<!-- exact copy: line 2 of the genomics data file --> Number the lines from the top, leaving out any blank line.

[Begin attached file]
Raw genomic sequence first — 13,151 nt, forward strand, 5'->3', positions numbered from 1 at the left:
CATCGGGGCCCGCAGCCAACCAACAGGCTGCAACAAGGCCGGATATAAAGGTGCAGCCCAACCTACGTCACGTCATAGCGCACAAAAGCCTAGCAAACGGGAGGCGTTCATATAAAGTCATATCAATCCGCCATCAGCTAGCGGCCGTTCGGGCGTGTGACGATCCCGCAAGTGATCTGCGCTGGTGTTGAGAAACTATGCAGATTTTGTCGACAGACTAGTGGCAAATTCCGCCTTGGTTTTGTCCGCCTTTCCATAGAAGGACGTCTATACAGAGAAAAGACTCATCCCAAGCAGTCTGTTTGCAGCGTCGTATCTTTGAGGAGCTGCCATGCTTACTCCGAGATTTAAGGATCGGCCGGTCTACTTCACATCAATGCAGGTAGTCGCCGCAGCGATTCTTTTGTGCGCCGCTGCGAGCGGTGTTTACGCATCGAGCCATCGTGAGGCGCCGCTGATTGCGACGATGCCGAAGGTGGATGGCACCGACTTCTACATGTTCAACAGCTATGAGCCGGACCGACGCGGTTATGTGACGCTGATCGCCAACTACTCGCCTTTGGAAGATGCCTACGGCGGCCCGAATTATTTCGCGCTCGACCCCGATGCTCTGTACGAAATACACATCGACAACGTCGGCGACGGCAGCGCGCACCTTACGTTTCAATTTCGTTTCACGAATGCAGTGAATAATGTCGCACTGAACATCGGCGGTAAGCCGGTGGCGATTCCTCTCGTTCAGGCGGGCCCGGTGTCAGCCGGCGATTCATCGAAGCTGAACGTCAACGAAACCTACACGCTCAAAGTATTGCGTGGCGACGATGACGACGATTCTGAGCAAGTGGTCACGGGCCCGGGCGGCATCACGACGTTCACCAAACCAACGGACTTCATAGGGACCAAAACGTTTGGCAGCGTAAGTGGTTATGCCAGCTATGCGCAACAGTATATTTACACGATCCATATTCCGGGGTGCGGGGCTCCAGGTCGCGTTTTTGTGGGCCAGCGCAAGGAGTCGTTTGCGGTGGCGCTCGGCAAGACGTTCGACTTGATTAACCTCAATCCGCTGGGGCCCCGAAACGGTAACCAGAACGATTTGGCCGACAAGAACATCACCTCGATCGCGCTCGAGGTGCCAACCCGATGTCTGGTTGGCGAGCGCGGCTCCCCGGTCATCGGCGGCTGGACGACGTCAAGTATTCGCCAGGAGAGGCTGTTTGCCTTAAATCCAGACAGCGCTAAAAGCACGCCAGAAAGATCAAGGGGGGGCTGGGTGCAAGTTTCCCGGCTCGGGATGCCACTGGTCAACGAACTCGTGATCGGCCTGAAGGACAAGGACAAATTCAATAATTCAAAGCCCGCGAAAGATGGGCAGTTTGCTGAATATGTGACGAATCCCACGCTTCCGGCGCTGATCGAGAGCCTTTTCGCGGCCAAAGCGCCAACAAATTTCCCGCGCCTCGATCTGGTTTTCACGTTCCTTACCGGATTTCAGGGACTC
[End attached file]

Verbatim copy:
CATCGGGGCCCGCAGCCAACCAACAGGCTGCAACAAGGCCGGATATAAAGGTGCAGCCCAACCTACGTCACGTCATAGCGCACAAAAGCCTAGCAAACGGGAGGCGTTCATATAAAGTCATATCAATCCGCCATCAGCTAGCGGCCGTTCGGGCGTGTGACGATCCCGCAAGTGATCTGCGCTGGTGTTGAGAAACTATGCAGATTTTGTCGACAGACTAGTGGCAAATTCCGCCTTGGTTTTGTCCGCCTTTCCATAGAAGGACGTCTATACAGAGAAAAGACTCATCCCAAGCAGTCTGTTTGCAGCGTCGTATCTTTGAGGAGCTGCCATGCTTACTCCGAGATTTAAGGATCGGCCGGTCTACTTCACATCAATGCAGGTAGTCGCCGCAGCGATTCTTTTGTGCGCCGCTGCGAGCGGTGTTTACGCATCGAGCCATCGTGAGGCGCCGCTGATTGCGACGATGCCGAAGGTGGATGGCACCGACTTCTACATGTTCAACAGCTATGAGCCGGACCGACGCGGTTATGTGACGCTGATCGCCAACTACTCGCCTTTGGAAGATGCCTACGGCGGCCCGAATTATTTCGCGCTCGACCCCGATGCTCTGTACGAAATACACATCGACAACGTCGGCGACGGCAGCGCGCACCTTACGTTTCAATTTCGTTTCACGAATGCAGTGAATAATGTCGCACTGAACATCGGCGGTAAGCCGGTGGCGATTCCTCTCGTTCAGGCGGGCCCGGTGTCAGCCGGCGATTCATCGAAGCTGAACGTCAACGAAACCTACACGCTCAAAGTATTGCGTGGCGACGATGACGACGATTCTGAGCAAGTGGTCACGGGCCCGGGCGGCATCACGACGTTCACCAAACCAACGGACTTCATAGGGACCAAAACGTTTGGCAGCGTAAGTGGTTATGCCAGCTATGCGCAACAGTATATTTACACGATCCATATTCCGGGGTGCGGGGCTCCAGGTCGCGTTTTTGTGGGCCAGCGCAAGGAGTCGTTTGCGGTGGCGCTCGGCAAGACGTTCGACTTGATTAACCTCAATCCGCTGGGGCCCCGAAACGGTAACCAGAACGATTTGGCCGACAAGAACATCACCTCGATCGCGCTCGAGGTGCCAACCCGATGTCTGGTTGGCGAGCGCGGCTCCCCGGTCATCGGCGGCTGGACGACGTCAAGTATTCGCCAGGAGAGGCTGTTTGCCTTAAATCCAGACAGCGCTAAAAGCACGCCAGAAAGATCAAGGGGGGGCTGGGTGCAAGTTTCCCGGCTCGGGATGCCACTGGTCAACGAACTCGTGATCGGCCTGAAGGACAAGGACAAATTCAATAATTCAAAGCCCGCGAAAGATGGGCAGTTTGCTGAATATGTGACGAATCCCACGCTTCCGGCGCTGATCGAGAGCCTTTTCGCGGCCAAAGCGCCAACAAATTTCCCGCGCCTCGATCTGGTTTTCACGTTCCTTACCGGATTTCAGGGACTC